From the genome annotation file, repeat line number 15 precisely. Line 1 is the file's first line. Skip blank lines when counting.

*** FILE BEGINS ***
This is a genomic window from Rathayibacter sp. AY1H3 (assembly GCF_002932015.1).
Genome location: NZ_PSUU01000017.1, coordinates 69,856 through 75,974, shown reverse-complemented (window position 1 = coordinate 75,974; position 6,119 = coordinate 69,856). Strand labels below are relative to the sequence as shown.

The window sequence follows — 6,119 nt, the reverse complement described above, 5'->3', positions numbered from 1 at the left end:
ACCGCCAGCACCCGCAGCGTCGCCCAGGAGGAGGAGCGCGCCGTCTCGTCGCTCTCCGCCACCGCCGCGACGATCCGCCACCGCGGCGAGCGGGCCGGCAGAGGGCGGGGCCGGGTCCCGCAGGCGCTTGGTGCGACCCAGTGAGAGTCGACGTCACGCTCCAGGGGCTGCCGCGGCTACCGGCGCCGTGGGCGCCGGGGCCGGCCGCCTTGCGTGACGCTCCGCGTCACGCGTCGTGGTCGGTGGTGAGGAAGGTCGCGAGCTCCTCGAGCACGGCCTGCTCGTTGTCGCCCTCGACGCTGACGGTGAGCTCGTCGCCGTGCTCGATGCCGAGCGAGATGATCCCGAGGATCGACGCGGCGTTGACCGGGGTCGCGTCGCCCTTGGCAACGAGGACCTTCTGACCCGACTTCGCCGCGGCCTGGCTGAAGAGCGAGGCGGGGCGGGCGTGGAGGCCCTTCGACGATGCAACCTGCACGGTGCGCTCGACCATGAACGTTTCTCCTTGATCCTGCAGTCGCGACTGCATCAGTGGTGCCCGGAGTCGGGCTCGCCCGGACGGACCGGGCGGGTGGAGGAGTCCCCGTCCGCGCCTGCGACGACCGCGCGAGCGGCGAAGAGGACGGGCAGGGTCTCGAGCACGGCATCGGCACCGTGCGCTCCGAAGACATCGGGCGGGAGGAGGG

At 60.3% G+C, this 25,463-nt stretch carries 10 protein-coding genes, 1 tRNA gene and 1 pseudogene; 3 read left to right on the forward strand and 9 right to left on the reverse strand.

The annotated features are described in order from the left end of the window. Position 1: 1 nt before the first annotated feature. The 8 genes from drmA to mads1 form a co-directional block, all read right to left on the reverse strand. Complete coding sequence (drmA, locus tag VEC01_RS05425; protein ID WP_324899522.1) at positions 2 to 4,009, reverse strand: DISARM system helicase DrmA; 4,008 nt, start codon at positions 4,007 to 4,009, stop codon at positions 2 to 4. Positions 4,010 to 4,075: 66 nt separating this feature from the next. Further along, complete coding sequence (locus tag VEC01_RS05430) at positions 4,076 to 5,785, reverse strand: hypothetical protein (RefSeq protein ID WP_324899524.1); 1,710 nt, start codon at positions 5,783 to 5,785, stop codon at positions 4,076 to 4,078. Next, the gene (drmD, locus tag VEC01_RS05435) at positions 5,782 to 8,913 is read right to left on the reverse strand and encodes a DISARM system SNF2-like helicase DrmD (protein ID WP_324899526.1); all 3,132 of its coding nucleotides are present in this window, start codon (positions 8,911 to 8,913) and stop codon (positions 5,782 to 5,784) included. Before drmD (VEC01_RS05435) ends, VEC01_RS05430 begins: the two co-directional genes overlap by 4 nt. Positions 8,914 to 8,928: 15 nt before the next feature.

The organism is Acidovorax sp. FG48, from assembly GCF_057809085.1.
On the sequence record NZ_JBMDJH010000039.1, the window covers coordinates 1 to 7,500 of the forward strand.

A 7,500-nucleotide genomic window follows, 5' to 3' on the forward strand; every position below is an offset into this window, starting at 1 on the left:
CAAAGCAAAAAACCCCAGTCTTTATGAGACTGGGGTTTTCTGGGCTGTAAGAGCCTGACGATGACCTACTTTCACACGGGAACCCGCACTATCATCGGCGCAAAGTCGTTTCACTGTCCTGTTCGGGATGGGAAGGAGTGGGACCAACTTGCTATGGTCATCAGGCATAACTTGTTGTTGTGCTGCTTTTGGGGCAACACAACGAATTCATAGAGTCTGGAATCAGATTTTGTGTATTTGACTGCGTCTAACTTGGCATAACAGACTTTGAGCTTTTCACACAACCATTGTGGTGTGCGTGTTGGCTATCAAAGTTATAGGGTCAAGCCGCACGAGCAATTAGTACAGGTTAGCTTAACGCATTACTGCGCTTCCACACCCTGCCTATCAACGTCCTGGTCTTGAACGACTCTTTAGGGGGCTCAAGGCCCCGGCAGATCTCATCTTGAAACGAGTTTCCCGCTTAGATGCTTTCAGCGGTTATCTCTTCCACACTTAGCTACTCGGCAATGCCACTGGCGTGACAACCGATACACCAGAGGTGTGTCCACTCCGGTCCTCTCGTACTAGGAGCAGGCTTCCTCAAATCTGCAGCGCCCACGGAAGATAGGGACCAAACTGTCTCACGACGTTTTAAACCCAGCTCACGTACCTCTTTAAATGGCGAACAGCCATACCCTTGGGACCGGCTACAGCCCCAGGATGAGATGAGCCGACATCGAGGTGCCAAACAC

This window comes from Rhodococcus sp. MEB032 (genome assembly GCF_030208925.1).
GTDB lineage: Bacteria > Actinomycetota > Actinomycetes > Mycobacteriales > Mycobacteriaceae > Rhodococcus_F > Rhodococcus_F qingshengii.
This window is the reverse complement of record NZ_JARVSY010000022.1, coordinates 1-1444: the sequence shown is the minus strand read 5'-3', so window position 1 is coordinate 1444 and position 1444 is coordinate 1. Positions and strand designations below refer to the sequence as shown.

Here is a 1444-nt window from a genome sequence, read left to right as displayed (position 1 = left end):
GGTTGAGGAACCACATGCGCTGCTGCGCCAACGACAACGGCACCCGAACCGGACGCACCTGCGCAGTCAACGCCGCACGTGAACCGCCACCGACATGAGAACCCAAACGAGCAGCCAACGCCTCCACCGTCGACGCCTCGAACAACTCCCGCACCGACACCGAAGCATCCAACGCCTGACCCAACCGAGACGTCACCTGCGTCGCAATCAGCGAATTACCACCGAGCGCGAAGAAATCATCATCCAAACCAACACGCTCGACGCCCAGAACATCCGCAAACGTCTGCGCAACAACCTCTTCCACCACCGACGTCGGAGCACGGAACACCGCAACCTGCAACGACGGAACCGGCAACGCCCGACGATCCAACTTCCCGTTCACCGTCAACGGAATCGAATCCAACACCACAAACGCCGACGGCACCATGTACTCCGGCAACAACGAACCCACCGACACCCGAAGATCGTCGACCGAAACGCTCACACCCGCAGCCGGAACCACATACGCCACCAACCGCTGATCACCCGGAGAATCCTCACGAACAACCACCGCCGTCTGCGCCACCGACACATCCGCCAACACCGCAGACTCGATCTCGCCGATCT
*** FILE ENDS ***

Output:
GGTTGAGGAACCACATGCGCTGCTGCGCCAACGACAACGGCACCCGAACCGGACGCACCTGCGCAGTCAACGCCGCACGTGAACCGCCACCGACATGAGAACCCAAACGAGCAGCCAACGCCTCCACCGTCGACGCCTCGAACAACTCCCGCACCGACACCGAAGCATCCAACGCCTGACCCAACCGAGACGTCACCTGCGTCGCAATCAGCGAATTACCACCGAGCGCGAAGAAATCATCATCCAAACCAACACGCTCGACGCCCAGAACATCCGCAAACGTCTGCGCAACAACCTCTTCCACCACCGACGTCGGAGCACGGAACACCGCAACCTGCAACGACGGAACCGGCAACGCCCGACGATCCAACTTCCCGTTCACCGTCAACGGAATCGAATCCAACACCACAAACGCCGACGGCACCATGTACTCCGGCAACAACGAACCCACCGACACCCGAAGATCGTCGACCGAAACGCTCACACCCGCAGCCGGAACCACATACGCCACCAACCGCTGATCACCCGGAGAATCCTCACGAACAACCACCGCCGTCTGCGCCACCGACACATCCGCCAACACCGCAGACTCGATCTCGCCGATCT